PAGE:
The book, “Streets of Fire: Bruce Springsteen in Photographs and Lyrics 1977-1979” is another rare glimpse of an artist who is constantly evolving. Many of the shots were taken at the sparsely decorated farmhouse Springsteen rented after “Born to Run” made him a star. The shots almost look like demo versions of the cover of “Darkness on the Edge of Town,” which came out in 1978.

“Every time we would get together, we would end up doing something very different from the time before,” says Meola. “He would stand in attic alcoves with light coming in and creating beautiful shadows and I started to realize that the emptiness of the house reflected a lot of the loneliness and despair that was going on in the music.” 



News
Entertainment
Sports
Lifestyle
Local

Drive charged in fatal hit and run, police…

The NYPD has arrested a man they say is responsible for a fatal hit and run in Manhattan last weekend. Doohee Cho, 33, was hit…

Local

Mayor de Blasio raises minimum wage for some…

Mayor Bill de Blasio signed an executive order Tuesday morning that will raise the minimum wage for workers employed by private companies that receive more…

National

3 myths about the working poor

Linda Tirado works to debunk some common stereotypes about the working poor in her new book, "Hand to Mouth."

Money

Lawsuit funding advances: friend or foe?

Reporter was commissioned to write this in-depth article Many plaintiffs awaiting resolution of their lawsuit or legal claim often find themselves in a tricky financial…

Going Out

Which NYC restaurant lost its three-star Michelin rating?

A record 73 restaurants in New York City collected coveted Michelin stars on Tuesday as a mix of trendy spots and fine-dining stalwarts underscored the…

Entertainment

Interview: Metro chats with filmmaker Meir Kalmanson, man…

A New York filmmaker hands out smiles to its residents.

Television

TV watch list, Tuesday, Sept. 30: 'Selfie,' 'Utopia'…

'Selfie' This modern day take on the "My Fair Lady" story stars John Cho in the Henry Higgins role. Perhaps instead of "the rain in…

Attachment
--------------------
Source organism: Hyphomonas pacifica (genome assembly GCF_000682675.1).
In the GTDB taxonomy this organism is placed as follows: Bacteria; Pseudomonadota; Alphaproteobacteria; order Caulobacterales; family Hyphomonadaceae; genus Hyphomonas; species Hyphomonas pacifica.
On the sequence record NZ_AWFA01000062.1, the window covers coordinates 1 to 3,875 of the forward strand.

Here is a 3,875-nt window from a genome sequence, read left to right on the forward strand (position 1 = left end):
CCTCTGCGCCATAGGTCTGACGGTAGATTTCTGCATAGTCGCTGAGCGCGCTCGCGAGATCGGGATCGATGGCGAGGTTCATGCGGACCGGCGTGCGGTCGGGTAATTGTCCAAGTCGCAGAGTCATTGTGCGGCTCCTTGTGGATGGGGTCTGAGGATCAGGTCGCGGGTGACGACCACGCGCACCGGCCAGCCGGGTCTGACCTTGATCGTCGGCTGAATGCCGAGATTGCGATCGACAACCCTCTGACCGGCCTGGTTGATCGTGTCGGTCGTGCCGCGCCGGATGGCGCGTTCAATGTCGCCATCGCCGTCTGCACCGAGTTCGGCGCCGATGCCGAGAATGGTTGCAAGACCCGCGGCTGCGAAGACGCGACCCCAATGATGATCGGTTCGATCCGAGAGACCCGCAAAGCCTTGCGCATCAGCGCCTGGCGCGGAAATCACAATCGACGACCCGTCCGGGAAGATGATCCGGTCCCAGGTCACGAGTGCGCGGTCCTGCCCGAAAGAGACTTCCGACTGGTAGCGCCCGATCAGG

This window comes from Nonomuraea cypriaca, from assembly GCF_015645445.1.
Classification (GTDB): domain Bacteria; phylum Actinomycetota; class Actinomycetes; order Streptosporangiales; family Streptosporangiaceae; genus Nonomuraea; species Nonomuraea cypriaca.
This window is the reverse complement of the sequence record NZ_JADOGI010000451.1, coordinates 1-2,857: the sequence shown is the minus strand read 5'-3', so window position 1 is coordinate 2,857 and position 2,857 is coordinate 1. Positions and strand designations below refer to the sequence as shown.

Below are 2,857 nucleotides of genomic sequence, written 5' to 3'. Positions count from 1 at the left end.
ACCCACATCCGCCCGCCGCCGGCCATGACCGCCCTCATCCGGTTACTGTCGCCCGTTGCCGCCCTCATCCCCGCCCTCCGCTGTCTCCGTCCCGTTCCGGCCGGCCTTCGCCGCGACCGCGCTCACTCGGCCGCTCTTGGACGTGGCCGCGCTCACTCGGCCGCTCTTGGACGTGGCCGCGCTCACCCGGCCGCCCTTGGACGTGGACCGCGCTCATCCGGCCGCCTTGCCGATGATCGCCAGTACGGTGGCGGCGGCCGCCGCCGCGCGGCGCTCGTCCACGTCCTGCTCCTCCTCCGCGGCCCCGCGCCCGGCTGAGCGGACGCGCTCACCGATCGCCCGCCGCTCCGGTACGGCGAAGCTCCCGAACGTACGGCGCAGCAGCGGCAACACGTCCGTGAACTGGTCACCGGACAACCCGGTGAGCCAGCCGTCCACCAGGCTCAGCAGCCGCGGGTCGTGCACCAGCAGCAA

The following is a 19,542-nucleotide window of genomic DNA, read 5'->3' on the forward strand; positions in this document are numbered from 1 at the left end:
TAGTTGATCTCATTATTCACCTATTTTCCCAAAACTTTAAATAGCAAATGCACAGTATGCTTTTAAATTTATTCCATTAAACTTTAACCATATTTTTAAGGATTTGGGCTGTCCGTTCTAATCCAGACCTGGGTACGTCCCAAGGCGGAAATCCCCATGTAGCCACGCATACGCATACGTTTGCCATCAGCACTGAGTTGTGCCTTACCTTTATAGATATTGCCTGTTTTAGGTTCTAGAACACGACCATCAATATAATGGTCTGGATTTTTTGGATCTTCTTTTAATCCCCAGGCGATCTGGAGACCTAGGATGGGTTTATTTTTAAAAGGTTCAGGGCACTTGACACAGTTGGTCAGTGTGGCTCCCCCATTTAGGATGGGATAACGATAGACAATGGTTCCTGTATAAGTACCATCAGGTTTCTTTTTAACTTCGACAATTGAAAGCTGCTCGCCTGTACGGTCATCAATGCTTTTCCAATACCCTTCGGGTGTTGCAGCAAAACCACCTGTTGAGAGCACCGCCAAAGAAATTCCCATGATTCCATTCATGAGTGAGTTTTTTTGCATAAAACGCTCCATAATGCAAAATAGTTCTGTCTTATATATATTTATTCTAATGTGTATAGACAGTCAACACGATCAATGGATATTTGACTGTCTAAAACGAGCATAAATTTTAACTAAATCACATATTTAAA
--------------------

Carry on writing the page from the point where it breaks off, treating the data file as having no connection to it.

Music

Can't-miss weekend events continue to attract the masses

Reporter was commissioned to write this in-depth article Earlier this summer, the Firefly Music Festival drew crowds of tens of thousands of people to Dover, Delaware.…

MLB

Mets 2014 report card

The Mets wrapped up their eight straight season without a playoff appearance last weekend. Needless to say, they fell a bit short of general manager…

NFL

NFL Power Rankings: Cowboys, Packers, Ravens, Chargers climb

NFL Power Rankings: Cowboys, Packers, Ravens, Chargers climb

NFL

Ryan Quigley making a big impact for Jets…

Ryan Quigley, now in his second year as the Jets punter, had an exceptional afternoon with six punts for an average of 51.7 yards per punt.

NFL

3 positives to take from Jets loss to…

The Jets suffered another loss Sunday — 24-17 to the Lions — but the reason why it hurts so much for Jets fans is that…

Style

Products that support breast cancer awareness and research

Asics GT-1000, $100 Asics’ third pink collection in collaboration with Christina Applegate’s Right Action for Women includes this pink-accented version of its best-selling GT-1000 3…

Wellbeing

Dr. Marisa Weiss: Where we stand on breast…

As an oncologist and a survivor herself, Dr. Marisa Weiss knows the urgency felt by those diagnosed with breast cancer. Genetic testing has accelerated the…

Wellbeing

Bees' stingers hold new hope for cancer cure

A promising new lead in the search for a cancer cure has turned up in a place that most people naturally avoid. A team from…

Home

Emily Henderson on small space design

Design expert Emily Henderson shows us how to upgrade our cramped quarters.